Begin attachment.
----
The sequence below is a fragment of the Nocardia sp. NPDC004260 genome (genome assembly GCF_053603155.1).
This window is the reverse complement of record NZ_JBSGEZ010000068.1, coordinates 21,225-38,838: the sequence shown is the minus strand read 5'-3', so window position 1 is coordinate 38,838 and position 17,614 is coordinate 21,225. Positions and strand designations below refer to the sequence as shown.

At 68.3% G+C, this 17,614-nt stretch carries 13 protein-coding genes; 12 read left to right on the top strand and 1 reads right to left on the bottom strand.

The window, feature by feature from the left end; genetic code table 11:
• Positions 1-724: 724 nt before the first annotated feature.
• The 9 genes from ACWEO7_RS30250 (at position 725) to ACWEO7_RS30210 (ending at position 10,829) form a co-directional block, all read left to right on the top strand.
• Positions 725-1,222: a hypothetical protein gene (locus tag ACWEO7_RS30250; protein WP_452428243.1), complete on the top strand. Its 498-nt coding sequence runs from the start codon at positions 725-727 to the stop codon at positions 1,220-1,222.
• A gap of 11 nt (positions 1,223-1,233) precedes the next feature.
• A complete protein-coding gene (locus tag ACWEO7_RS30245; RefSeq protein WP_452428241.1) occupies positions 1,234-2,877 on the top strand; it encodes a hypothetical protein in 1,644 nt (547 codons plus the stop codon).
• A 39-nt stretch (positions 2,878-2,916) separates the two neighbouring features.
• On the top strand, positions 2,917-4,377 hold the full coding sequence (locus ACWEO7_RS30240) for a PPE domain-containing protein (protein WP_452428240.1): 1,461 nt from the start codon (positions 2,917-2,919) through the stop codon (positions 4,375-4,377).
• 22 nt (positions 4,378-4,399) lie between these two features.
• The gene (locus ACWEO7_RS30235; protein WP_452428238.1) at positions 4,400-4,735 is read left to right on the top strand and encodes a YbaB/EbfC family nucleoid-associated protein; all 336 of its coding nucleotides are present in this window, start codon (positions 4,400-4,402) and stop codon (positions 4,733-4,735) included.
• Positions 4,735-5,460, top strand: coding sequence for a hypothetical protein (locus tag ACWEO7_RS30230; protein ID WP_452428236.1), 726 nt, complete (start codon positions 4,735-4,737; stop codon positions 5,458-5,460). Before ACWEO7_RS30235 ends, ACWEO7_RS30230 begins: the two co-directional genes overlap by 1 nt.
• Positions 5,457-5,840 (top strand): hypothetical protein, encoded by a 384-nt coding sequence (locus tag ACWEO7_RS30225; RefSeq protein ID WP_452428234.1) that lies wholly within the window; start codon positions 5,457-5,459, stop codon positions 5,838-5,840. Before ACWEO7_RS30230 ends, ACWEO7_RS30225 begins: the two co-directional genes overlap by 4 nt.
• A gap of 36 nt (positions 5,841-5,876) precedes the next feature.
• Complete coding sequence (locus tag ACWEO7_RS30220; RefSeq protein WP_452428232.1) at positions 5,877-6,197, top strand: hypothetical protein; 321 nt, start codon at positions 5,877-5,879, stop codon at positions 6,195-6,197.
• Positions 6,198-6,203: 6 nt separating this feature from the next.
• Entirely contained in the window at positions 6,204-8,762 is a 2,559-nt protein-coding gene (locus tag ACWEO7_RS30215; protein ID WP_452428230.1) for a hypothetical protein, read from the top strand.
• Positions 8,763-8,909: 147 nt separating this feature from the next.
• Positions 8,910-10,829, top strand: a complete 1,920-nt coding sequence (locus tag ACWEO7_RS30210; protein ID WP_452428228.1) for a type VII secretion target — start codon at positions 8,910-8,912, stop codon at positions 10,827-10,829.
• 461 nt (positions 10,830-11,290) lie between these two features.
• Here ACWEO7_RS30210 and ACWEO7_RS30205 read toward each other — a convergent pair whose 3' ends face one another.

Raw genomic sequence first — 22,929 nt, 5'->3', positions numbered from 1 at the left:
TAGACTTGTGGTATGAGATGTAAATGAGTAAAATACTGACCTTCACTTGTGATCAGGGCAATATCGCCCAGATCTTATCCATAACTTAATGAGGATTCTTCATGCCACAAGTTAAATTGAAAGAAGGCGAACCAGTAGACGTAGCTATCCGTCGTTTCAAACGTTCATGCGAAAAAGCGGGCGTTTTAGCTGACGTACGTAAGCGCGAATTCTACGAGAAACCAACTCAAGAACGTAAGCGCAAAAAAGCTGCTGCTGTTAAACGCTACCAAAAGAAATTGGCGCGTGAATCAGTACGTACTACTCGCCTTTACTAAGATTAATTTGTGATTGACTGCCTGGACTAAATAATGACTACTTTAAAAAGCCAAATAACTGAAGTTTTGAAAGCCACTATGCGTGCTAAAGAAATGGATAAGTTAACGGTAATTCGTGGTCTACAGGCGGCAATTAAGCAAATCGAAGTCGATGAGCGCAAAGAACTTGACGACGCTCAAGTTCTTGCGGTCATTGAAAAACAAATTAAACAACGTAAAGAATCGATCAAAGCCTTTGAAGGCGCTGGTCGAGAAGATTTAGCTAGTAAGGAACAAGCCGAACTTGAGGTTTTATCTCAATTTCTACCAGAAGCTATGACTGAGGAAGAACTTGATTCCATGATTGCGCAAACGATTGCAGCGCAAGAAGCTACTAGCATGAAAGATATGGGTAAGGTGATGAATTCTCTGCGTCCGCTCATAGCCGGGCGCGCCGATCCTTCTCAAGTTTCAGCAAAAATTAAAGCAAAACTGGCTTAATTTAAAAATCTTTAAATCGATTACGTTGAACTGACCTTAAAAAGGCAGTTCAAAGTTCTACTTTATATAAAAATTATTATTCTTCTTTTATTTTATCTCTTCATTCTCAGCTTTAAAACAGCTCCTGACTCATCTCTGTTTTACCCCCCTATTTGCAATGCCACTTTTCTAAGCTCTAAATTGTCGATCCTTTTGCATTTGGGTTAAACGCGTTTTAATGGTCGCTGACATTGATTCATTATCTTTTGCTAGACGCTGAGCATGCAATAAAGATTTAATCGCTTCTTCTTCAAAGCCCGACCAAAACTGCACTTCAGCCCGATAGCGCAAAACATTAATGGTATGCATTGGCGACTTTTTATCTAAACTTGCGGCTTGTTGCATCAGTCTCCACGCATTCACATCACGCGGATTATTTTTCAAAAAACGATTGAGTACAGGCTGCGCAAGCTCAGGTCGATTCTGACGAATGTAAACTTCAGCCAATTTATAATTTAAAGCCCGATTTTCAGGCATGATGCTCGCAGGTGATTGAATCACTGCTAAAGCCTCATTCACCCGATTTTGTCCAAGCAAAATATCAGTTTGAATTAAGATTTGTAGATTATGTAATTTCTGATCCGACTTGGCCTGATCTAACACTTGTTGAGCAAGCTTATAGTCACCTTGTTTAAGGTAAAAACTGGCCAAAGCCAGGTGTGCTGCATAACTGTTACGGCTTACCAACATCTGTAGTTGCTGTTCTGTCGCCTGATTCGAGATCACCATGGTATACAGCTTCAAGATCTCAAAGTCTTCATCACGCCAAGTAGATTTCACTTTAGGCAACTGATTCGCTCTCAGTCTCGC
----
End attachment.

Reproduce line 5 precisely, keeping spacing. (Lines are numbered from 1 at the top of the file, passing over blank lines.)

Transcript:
• Positions 1-724: 724 nt before the first annotated feature.